Arts Future Book Talk at ARLIS


I got to take a wonderfully reminiscent tour of Leeds and Sheffield last week as I was a speaker at the annual ARLIS conference. I did my undergraduate degree at the University of Leeds and always get a bit over-excited about opportunities to go back there. This was no exception and I had a bit of a moment wandering through the Victoria Quarter and realising this was the first time I’d visited Leeds as a Dr! Don’t tell anyone because it’s way lame, but I did well up just a little bit. I found Leeds uni and my time there so incredibly inspiring. It’s fair to say that from the minute Griselda Pollock entered the lecture theatre that first day, I knew I felt at home. Of course I had no idea then that my dedication would prove so unwavering and for just a second the last fifteen years collapsed on themselves and I saw just how all of this started.

But enough of the nostalgia. This trip was also special because I’d been asked some months back by ARLIS members to come and speak about all things digital at a conference themed: Weaving New Futures: Collaboration and Reinvention in the Digital Age. And as testament to their digital savvy, there was already a Twitter hashtag (ARLIS2011) and a blog being populated with lots of content. The abstract for my paper, which was part of a session on ‘New Technologies’ was as follows:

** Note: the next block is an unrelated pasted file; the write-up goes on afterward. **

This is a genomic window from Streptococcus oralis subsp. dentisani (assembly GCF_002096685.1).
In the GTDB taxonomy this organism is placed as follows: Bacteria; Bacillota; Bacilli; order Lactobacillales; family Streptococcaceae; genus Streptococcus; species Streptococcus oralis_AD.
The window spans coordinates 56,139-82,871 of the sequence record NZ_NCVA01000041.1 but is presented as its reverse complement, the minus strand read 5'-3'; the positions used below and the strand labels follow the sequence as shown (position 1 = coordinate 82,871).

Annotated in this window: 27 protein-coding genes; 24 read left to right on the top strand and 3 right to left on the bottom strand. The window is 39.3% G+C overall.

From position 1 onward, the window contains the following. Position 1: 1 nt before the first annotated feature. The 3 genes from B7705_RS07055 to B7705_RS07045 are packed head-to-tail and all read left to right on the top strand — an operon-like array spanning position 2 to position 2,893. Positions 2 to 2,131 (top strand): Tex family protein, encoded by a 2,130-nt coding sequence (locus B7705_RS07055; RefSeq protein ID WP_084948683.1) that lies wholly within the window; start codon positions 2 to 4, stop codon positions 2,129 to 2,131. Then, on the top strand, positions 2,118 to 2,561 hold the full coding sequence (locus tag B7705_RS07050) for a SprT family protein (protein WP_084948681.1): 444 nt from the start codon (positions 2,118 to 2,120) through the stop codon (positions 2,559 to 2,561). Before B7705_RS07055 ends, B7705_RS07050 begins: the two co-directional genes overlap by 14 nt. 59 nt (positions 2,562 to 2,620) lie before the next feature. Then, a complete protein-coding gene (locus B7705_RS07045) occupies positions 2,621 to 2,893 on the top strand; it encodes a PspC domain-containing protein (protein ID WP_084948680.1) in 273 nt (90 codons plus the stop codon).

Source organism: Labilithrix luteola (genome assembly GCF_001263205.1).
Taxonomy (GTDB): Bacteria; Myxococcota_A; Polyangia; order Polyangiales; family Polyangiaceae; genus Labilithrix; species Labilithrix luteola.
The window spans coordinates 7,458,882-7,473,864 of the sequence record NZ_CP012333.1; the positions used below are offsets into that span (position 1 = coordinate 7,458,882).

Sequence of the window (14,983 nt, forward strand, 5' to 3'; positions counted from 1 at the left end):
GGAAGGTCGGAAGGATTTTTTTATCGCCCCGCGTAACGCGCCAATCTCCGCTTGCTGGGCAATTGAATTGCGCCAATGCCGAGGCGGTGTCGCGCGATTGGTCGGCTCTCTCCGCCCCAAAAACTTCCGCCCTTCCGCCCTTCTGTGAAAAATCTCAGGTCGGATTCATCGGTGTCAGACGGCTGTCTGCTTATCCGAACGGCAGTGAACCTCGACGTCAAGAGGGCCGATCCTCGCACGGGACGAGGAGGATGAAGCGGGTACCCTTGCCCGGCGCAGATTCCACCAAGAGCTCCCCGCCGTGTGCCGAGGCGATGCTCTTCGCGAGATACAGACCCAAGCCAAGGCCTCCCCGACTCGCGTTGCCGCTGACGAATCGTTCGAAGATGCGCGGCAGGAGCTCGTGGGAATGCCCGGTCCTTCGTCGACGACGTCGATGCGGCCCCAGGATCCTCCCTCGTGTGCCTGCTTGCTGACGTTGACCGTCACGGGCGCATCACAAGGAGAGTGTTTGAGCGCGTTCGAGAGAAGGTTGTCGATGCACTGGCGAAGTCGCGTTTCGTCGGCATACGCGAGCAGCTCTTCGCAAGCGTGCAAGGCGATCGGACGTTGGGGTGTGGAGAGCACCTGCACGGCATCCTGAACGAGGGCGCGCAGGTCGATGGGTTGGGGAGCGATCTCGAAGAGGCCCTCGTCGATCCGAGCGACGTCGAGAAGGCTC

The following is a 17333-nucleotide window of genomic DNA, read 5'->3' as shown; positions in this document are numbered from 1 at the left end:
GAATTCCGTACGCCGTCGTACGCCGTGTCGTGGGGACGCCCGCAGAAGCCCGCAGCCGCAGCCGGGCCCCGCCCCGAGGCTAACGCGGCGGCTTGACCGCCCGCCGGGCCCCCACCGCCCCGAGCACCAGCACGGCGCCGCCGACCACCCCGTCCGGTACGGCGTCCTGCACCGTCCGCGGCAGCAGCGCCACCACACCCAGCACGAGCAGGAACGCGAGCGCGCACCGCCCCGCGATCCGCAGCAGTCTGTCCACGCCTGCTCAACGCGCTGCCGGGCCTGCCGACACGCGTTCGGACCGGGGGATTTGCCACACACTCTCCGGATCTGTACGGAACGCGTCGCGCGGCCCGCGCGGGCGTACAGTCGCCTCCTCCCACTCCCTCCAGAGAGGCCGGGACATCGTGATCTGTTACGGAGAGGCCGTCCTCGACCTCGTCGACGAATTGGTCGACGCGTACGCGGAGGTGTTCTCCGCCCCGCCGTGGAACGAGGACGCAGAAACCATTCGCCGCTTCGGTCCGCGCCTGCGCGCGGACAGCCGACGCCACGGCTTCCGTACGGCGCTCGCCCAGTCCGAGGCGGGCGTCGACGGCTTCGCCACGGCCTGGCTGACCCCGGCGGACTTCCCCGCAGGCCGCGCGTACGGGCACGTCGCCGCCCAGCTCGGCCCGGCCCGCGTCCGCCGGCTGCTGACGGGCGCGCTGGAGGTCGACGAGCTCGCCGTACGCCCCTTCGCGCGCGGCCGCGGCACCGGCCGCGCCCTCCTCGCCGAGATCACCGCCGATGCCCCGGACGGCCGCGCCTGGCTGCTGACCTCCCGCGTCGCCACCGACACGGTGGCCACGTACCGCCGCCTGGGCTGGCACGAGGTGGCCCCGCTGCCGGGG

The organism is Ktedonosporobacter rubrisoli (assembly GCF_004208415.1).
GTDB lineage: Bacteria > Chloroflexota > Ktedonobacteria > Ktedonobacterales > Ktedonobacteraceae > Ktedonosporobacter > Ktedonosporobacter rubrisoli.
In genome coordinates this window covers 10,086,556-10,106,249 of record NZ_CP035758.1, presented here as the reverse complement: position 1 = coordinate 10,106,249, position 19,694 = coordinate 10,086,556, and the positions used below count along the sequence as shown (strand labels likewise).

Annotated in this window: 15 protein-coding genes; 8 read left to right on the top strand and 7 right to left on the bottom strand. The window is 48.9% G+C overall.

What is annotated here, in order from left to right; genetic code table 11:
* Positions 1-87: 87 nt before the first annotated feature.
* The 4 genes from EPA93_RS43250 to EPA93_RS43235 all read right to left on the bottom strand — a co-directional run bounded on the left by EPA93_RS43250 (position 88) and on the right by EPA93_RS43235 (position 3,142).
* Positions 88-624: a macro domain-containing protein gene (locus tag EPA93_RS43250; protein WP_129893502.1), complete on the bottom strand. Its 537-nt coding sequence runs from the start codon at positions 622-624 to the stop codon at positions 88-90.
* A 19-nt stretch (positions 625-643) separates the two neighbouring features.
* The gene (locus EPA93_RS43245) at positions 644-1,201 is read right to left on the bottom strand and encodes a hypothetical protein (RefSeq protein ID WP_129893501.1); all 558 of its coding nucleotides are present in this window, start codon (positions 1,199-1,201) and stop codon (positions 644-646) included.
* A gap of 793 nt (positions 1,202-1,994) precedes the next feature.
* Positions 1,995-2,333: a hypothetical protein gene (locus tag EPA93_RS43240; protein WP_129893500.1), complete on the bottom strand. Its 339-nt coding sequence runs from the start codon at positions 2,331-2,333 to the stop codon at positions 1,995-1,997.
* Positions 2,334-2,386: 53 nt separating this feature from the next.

Arts Future Books

This paper asks after the ways in which digital technology might impact both the form but also the content of the art history/criticism/theory book. Using the combined archival theories of Michel Foucault, Jacques Derrida and Friedrich A. Kittler, the paper establishes links between the meaning held in bodies of art historical information and the prevailing modes in which said information can be stored and transferred. In this sense, it asserts that the discipline of art history has been formed very much in dialogue with the archival technologies of photography and printed text. What it will ask therefore is what new archival technologies mean to the discipline and whether the art history book itself is an essential battle-ground for the future of art knowledge. The paper will look at a number of online art discussion platforms and the way in which they engage their audience. It will then encounter a range of innovative approaches to academic publishing – including the Arts Future Book project and series. Drawing these areas of experimentation together, the paper will close by asking after the types of art knowledge new publishing technologies might produce and how this might reshape the discipline.

Unfortunately for me I followed Catherine Greene, Senior Associate at the Helen Hamlyn Centre, Royal College of Art, who spoke on ‘The Living Library’. Clearly this was total thought-porn for a room of librarians so she kind of stole the show! I shouldn’t complain really though, I was introduced as a ‘glamour puss’!

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